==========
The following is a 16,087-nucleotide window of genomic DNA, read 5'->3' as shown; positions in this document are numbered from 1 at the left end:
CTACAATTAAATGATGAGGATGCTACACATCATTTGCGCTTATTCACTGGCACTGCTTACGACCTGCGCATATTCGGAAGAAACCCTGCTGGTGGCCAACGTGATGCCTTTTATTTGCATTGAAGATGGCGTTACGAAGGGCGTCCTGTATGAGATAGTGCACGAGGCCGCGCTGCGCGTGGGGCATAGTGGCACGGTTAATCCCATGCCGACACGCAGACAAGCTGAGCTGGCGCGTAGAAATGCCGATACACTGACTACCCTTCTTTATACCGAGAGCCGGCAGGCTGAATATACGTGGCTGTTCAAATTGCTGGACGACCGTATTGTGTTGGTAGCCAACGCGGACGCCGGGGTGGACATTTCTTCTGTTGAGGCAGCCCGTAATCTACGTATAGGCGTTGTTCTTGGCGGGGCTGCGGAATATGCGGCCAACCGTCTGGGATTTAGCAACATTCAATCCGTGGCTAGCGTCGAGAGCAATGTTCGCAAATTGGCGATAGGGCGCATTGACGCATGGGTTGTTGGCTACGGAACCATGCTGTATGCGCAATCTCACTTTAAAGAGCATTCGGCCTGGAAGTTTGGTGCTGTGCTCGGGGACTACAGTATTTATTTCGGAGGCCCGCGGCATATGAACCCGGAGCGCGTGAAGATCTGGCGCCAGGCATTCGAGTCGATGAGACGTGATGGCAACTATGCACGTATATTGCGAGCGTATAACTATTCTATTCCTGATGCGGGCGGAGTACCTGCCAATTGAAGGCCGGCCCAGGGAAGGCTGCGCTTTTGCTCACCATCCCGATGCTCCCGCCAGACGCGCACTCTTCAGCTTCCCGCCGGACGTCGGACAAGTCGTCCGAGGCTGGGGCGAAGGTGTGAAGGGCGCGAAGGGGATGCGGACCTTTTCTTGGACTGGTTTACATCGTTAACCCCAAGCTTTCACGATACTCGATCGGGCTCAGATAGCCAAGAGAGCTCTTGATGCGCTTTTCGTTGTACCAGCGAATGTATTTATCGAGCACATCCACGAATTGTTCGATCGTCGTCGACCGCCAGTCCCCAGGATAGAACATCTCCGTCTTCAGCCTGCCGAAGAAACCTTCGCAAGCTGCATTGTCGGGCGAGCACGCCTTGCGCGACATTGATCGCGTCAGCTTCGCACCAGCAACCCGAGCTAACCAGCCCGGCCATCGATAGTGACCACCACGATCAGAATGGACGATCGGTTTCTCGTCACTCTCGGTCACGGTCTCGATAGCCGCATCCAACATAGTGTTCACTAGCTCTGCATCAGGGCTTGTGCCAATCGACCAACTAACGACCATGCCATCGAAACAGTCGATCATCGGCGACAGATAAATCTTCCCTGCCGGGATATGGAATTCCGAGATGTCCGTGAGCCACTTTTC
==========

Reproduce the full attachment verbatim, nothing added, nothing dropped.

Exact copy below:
The following is a 16,087-nucleotide window of genomic DNA, read 5'->3' as shown; positions in this document are numbered from 1 at the left end:
CTACAATTAAATGATGAGGATGCTACACATCATTTGCGCTTATTCACTGGCACTGCTTACGACCTGCGCATATTCGGAAGAAACCCTGCTGGTGGCCAACGTGATGCCTTTTATTTGCATTGAAGATGGCGTTACGAAGGGCGTCCTGTATGAGATAGTGCACGAGGCCGCGCTGCGCGTGGGGCATAGTGGCACGGTTAATCCCATGCCGACACGCAGACAAGCTGAGCTGGCGCGTAGAAATGCCGATACACTGACTACCCTTCTTTATACCGAGAGCCGGCAGGCTGAATATACGTGGCTGTTCAAATTGCTGGACGACCGTATTGTGTTGGTAGCCAACGCGGACGCCGGGGTGGACATTTCTTCTGTTGAGGCAGCCCGTAATCTACGTATAGGCGTTGTTCTTGGCGGGGCTGCGGAATATGCGGCCAACCGTCTGGGATTTAGCAACATTCAATCCGTGGCTAGCGTCGAGAGCAATGTTCGCAAATTGGCGATAGGGCGCATTGACGCATGGGTTGTTGGCTACGGAACCATGCTGTATGCGCAATCTCACTTTAAAGAGCATTCGGCCTGGAAGTTTGGTGCTGTGCTCGGGGACTACAGTATTTATTTCGGAGGCCCGCGGCATATGAACCCGGAGCGCGTGAAGATCTGGCGCCAGGCATTCGAGTCGATGAGACGTGATGGCAACTATGCACGTATATTGCGAGCGTATAACTATTCTATTCCTGATGCGGGCGGAGTACCTGCCAATTGAAGGCCGGCCCAGGGAAGGCTGCGCTTTTGCTCACCATCCCGATGCTCCCGCCAGACGCGCACTCTTCAGCTTCCCGCCGGACGTCGGACAAGTCGTCCGAGGCTGGGGCGAAGGTGTGAAGGGCGCGAAGGGGATGCGGACCTTTTCTTGGACTGGTTTACATCGTTAACCCCAAGCTTTCACGATACTCGATCGGGCTCAGATAGCCAAGAGAGCTCTTGATGCGCTTTTCGTTGTACCAGCGAATGTATTTATCGAGCACATCCACGAATTGTTCGATCGTCGTCGACCGCCAGTCCCCAGGATAGAACATCTCCGTCTTCAGCCTGCCGAAGAAACCTTCGCAAGCTGCATTGTCGGGCGAGCACGCCTTGCGCGACATTGATCGCGTCAGCTTCGCACCAGCAACCCGAGCTAACCAGCCCGGCCATCGATAGTGACCACCACGATCAGAATGGACGATCGGTTTCTCGTCACTCTCGGTCACGGTCTCGATAGCCGCATCCAACATAGTGTTCACTAGCTCTGCATCAGGGCTTGTGCCAATCGACCAACTAACGACCATGCCATCGAAACAGTCGATCATCGGCGACAGATAAATCTTCCCTGCCGGGATATGGAATTCCGAGATGTCCGTGAGCCACTTTTC